New Orleans, Louisiana
June 26, 2016
June 26, 2016
August 28, 2016
IThis study compares engineering expert problem-solving on a highly constrained routine problem and an ill-defined complex problem. The participants (n=7) were recruited from two large public Research I institutions. Using a think aloud methodology, the experts solved both routine and non-routine problems. The protocols were transcribed and coded in Atlas ti. The first round of coding followed a grounded theory methodology, yielding interesting findings. Unprompted, the experts revealed a strong belief that the ill-defined problems are developmentally appropriate for PhD students while routine problems are more appropriate for undergraduate students. Additional rounds of coding were informed by previous problem solving studies in math and engineering. In general, this study confirmed the 5 Step Problem Solving Method used in previous challenged based instruction studies. There were observed differences based on problem type and background knowledge. The routine problem was more automatic and took significantly less time. The experts with higher amounts of background knowledge and experience were more likely to categorize the problems. The level of background knowledge was most apparent in the steps between conducting an overall energy balance and writing more problem specific relationships between the variables. These results are discussed in terms of their implications for improving undergraduate engineering education.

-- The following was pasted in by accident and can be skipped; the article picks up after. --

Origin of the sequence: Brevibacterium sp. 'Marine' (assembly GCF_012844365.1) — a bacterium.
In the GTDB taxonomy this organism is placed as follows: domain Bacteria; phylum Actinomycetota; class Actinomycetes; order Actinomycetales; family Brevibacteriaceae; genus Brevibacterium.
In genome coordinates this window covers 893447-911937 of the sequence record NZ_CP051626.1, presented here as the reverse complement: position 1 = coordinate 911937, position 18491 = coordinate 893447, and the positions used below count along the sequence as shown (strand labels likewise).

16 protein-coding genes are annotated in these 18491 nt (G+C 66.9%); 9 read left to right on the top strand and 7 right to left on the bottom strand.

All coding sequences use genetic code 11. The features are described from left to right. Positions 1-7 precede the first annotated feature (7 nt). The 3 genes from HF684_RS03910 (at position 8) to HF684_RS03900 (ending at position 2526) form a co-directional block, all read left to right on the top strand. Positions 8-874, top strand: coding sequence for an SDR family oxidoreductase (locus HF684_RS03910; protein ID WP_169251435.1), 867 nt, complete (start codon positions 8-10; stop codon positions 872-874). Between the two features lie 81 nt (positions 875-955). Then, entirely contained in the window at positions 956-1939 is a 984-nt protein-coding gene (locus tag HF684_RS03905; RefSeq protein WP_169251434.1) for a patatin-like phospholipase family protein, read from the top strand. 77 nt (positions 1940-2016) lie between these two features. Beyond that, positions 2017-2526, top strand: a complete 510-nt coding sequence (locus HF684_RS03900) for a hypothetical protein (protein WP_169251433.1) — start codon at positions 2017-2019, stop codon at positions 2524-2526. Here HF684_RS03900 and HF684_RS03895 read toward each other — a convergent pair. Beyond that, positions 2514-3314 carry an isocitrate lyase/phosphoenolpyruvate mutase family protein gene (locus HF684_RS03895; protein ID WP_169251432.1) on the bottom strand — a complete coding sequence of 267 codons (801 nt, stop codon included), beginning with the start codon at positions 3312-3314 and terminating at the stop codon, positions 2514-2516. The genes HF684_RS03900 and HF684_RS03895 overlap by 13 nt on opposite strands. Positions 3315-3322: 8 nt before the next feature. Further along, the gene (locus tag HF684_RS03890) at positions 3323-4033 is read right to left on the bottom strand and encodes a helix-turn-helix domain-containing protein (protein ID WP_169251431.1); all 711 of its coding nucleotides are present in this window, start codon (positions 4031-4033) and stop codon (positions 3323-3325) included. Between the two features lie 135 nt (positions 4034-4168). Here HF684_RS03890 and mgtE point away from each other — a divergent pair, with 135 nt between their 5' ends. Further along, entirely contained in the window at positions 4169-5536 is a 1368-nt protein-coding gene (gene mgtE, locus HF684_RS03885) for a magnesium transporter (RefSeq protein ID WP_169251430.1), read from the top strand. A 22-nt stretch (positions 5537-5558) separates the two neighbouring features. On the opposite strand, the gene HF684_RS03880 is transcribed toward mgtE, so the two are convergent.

Rivale, S. (2016, June), Expert Study of Engineers Solving Ill-defined Biotransport Problems: Findings to Influence Development of Student Innovation Paper presented at 2016 ASEE Annual Conference & Exposition, New Orleans, Louisiana. 10.18260/p.26838
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